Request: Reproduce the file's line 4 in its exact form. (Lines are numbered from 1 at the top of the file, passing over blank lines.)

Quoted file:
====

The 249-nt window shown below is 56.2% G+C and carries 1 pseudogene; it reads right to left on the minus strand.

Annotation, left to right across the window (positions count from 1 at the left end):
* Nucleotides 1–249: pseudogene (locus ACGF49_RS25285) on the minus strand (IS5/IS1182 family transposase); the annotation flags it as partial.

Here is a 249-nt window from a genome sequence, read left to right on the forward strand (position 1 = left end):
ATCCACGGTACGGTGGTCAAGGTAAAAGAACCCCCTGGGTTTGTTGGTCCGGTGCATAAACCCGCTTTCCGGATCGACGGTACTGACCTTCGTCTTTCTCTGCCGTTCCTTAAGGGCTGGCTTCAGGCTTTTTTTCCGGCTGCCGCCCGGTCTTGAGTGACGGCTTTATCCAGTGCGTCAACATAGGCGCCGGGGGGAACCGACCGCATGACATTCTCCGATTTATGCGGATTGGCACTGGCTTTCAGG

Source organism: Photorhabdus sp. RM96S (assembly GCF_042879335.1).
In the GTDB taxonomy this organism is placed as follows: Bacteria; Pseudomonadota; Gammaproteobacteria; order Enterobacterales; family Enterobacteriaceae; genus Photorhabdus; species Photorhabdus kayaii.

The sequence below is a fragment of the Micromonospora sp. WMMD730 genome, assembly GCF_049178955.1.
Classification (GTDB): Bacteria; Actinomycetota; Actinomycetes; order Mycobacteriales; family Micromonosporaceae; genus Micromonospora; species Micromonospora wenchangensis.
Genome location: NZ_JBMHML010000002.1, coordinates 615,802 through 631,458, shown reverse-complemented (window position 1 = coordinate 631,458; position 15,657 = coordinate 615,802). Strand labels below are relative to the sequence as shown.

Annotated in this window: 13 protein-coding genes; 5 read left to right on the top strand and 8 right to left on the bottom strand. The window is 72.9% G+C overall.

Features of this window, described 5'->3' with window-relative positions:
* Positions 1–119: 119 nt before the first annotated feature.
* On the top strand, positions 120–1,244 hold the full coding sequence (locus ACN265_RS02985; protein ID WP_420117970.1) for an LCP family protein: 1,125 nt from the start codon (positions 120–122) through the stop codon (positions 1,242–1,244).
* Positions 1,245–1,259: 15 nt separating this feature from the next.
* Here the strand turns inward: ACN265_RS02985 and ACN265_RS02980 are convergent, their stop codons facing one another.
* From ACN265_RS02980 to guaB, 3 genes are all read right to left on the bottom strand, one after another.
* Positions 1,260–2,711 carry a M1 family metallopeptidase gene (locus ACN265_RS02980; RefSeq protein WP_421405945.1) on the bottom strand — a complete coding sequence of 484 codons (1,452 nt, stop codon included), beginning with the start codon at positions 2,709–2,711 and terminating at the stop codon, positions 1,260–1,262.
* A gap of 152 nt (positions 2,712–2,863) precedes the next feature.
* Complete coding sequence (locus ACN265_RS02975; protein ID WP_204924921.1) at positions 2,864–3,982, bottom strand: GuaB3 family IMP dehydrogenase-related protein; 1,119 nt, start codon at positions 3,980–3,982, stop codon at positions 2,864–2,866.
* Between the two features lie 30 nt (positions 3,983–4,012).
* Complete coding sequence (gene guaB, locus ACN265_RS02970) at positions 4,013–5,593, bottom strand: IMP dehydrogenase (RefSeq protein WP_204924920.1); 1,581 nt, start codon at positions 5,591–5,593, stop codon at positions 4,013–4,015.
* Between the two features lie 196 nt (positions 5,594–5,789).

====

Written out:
Here is a 249-nt window from a genome sequence, read left to right on the forward strand (position 1 = left end):